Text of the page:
This program, Warrior’s Ascent, I can wholeheartedly say, saved my life. (I know sounds dramatic, but I mean every word of it.)  I learned about taking steps in my own journey back home.  I learned the art of yoga, though lack extreme amounts of flexibility.  I learned about the beauty and peace of nature (and most know I’m not an outside kinda girl.) I learned about different ways to journal or releasing your thoughts. I learned about trust for others and for myself.  But, I can probably say the one tool that helped me the most was the practice of meditation.  

Meditation is a practice, and every meditation is different.  When I started it at Warrior’s Ascent, I was not good at it.  In fact, for two days straight, I had panic attacks during every single time we practiced meditation.  I was so fortunate to have a patient teacher.  She would pull me aside and talk to me later about what I was feeling, what happened, what had triggered the panic attack.  I learned so much just about my panic attacks from those conversations with her.  For example, I bounce my leg, I get restless, I look around the room as if searching for something, and I hold my breath.  When I’m nervous, anxious, worked up, etc., I hold my breath.  Who knew?!? Not me.  I had no idea I was doing it.  Of course I would hyperventilate and panic.  I wasn’t giving myself oxygen when I most needed it.  On the 3rd day of the retreat, we did 6:30 morning meditation and yoga in a different place than normal, and I was by a window that was open.  And, it was the first time I did not have a panic attack.  My meditation/yoga instructor came up to me after and asked what was different.  I could hear birds, a cricket, and a light breeze.  I could hear sound.  It wasn’t still and silent. I have trauma that circles around silence.  Sitting in silence is painful for me and puts me in a terrible place.  Look at my panic attacks nightly...when it was still and silent.  Holy crap!  Look at what I learned about myself.  This was huge for me.  Huge.  I could meditate, but I had to meditate with sounds and/or music.  And from there, the world of meditation just opened up so much healing for me.  I breathe.  I push away everything.  I breathe.  I let myself have peace.  I breathe.  I breathe.  I breathe.

Along with learning the practice of meditation and learning more about my own panic attacks, I also learned about the love and acceptance of a sisterhood.  The 15 women I went through this program with are not me.  We do not have the exact same life experiences.  But, we are very like-minded and we have a respect and love for one another that I cannot properly describe.  They accepted me where I was at, and I accepted them.  I am their confidant and they are mine.  But the thing that brought us together the most, I think, is that we were all at the exact same spot.  We were done with life as it was.  We wanted more for our life and we were ready to do the work to get there.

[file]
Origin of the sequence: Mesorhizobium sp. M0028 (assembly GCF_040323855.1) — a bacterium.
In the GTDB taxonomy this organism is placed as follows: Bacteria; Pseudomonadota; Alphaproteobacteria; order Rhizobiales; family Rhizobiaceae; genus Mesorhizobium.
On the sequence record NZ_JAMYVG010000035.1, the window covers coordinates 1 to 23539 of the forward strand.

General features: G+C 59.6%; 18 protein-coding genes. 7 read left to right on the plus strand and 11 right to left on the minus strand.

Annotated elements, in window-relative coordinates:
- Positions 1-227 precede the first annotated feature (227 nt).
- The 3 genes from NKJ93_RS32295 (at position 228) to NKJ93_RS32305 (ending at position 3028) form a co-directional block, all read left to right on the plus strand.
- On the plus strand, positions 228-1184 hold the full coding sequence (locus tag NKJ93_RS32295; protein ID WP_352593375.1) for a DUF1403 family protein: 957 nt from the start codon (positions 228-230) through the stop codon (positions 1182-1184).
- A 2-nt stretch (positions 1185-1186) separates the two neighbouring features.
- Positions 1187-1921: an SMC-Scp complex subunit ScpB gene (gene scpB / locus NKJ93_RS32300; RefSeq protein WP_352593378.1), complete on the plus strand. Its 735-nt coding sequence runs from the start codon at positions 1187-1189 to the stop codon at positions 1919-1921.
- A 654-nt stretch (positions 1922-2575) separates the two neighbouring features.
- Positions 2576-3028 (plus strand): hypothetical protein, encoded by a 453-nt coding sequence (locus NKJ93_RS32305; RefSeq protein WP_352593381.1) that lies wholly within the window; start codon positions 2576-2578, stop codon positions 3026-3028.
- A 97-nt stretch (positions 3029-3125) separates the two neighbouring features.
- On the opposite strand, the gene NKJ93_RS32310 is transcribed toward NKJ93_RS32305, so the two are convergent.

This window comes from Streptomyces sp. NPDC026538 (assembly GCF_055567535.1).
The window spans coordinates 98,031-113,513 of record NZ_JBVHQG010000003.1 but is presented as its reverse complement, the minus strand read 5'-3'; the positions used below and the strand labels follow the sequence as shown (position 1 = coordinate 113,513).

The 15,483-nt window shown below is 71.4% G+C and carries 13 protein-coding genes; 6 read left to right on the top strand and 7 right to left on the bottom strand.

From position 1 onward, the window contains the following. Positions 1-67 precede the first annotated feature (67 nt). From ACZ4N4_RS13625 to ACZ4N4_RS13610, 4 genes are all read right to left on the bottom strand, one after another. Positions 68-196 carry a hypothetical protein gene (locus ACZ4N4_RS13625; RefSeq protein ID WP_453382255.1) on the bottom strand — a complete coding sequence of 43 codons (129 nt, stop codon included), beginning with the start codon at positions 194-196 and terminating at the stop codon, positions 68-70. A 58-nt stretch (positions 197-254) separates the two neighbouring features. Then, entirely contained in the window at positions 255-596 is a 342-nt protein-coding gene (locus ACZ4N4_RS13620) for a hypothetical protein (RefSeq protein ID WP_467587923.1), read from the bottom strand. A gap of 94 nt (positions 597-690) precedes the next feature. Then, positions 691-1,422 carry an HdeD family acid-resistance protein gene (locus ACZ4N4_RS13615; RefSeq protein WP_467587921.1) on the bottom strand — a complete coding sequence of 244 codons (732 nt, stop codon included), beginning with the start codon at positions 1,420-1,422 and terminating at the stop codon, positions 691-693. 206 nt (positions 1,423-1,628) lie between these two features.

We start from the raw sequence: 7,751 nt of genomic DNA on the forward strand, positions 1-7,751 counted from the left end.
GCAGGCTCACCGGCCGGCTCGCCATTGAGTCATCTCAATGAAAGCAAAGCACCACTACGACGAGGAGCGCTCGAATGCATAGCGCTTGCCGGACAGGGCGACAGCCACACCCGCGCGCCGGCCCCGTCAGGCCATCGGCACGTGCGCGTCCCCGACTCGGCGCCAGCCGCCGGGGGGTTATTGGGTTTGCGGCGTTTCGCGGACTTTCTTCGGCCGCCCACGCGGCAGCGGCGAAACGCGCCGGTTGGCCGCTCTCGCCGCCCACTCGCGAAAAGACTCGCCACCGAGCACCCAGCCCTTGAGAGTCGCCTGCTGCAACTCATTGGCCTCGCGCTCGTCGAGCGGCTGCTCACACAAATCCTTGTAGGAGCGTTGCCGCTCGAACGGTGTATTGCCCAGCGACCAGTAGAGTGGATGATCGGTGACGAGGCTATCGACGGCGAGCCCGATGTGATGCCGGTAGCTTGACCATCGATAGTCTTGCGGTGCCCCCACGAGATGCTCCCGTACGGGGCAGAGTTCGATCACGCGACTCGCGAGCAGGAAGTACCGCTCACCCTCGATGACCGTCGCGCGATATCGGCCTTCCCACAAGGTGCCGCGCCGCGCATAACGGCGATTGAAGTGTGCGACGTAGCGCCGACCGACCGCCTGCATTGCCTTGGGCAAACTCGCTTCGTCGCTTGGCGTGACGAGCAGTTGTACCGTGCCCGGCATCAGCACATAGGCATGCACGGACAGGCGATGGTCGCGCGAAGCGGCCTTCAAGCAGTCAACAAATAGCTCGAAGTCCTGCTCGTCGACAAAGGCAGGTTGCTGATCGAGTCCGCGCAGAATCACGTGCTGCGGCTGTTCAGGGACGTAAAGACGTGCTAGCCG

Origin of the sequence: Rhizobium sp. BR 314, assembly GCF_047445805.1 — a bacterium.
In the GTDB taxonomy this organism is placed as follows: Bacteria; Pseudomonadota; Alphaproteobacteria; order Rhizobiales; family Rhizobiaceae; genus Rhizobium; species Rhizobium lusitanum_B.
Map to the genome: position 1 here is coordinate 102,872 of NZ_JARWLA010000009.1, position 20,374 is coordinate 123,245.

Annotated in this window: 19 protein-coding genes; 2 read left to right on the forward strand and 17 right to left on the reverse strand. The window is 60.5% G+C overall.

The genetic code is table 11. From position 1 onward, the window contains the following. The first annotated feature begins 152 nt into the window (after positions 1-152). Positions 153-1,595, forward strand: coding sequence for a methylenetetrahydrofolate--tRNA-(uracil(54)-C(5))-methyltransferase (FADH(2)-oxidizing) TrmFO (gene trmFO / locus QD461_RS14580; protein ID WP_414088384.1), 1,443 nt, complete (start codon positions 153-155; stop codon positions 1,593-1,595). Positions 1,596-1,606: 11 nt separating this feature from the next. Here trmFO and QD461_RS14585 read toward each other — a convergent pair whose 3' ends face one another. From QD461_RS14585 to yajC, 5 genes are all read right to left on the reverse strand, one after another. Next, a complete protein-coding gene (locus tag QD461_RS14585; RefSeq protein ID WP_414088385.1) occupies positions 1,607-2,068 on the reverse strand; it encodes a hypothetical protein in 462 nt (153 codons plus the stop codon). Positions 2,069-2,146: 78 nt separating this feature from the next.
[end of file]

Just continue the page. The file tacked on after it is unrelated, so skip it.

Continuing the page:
The final day of retreat with my sisters.

I’m still there.  I’m still at that spot.  I’m still doing the work.  I have days where I’ve got it all together.  And, I have days where I still resort to finding safety within the walls of my closet.  But, I show up for myself daily.  Every single day, I show up for my girls and for me now.  I also have a tribe of my sisters from Warrior’s Ascent still behind me, and a village of friends and family that still shower me with support.  I’m not done.  I’m still working.  And I breathe.

Side note:  My favorite way to meditate is to prayers, most of the time they are Catholic prayers.  I have found such peace in quite a few of them.  I’ll leave you with one of my personal favorites, the Prayer of St. Francis. This is an adaptation of the prayer, and I love it. Maybe you'll find some peace in it today.

My God, source of light, source of love
May I be your messenger in a world that’s in desperate need of you
May I be an instrument of your peace
In a world filled with division and discord
May I bring love, where there is anger and hatred
May I bring compassion and understanding, where there is hurt and suffering
Where there is doubt and fear, cause my faith to rise up
Where there is despair, may I be a voice of hope
In darkness, may I bring light
In sadness, may I bring joy
My God, rather than seek my own comfort and consolation
May I show mercy and be a comfort to others
Rather than needing to be heard and needing to be right
May I bring patience, understanding, and a willingness to listen
Rather than seeking to be loved, may I be love
For it is in giving that we receive
In forgiving that we are set free
And in dying to self, that we are born into our eternal life
Let it be so, let it be now, let it be